The U.S. Supreme Court on Tuesday considers whether business owners can object on religious grounds to a provision of President Barack Obama’s healthcare law that requires employers to provide health insurance that covers birth control.
In one of the biggest cases of the year, the nine justices will hear an extended 90-minute oral argument, with the extra 30 minutes the court added to the usual hour-long session hinting at the complexity of the legal issues involved.
The case pits religious rights against reproductive rights, with a heavy dose of politics added to the mix. A capacity crowd will fill the marble courtroom, with many demonstrators expected outside.
Although mainstream and liberal Jewish groups overwhelmingly back the measure, some Orthodox groups side with the plaintiffs’ claim that they should not have to provide coverage for contraception if if violates religious precepts.
Even the main lawyers in the case, Solicitor General Donald Verrilli for the Obama administration and Paul Clement for the religious employers, are familiar names. They argued against each other the last time the Affordable Care Act, commonly called Obamacare, was before the justices in 2012.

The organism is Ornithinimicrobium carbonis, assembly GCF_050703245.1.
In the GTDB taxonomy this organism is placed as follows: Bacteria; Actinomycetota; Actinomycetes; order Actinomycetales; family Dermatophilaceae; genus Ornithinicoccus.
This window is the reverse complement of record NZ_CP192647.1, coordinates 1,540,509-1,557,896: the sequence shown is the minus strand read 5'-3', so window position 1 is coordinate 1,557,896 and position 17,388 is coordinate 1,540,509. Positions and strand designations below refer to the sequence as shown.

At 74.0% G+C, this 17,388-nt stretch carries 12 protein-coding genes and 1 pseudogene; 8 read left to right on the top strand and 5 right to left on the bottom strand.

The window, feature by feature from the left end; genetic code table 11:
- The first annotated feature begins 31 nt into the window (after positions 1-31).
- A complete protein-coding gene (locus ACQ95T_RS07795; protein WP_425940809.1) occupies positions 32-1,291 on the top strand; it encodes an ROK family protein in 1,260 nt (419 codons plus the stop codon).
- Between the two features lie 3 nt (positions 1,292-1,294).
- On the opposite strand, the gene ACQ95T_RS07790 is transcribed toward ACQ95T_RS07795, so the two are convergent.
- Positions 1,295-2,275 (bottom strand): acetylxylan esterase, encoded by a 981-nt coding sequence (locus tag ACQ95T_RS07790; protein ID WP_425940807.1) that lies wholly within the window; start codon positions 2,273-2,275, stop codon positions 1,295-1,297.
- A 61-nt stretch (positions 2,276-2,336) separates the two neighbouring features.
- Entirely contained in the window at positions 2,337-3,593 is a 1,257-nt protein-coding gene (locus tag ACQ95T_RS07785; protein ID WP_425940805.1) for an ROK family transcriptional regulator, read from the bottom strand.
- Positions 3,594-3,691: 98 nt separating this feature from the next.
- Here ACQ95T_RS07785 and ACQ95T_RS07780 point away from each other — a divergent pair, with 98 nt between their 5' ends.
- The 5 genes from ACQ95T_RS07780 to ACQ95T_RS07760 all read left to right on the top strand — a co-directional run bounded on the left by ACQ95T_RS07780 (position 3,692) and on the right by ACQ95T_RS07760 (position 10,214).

In that case, the justices upheld by a 5-4 vote the constitutionality of Obamacare’s core feature that requires people to get health insurance.
The dozens of companies involved in the litigation do not all oppose every type of birth control. Some object only to emergency contraceptive methods, such as the so-called morning-after pill, which they view as akin to abortion.
The case also touches on questions of corporate rights four years after the court, in a case called Citizens United v. Federal Election Commission, endorsed broad free-speech rights for companies in the campaign finance context.
A ruling is expected by the end of June.
The so-called “contraception mandate” of the healthcare law requires employers to provide in their health insurance policies preventive services for women that include access to contraception and sterilization.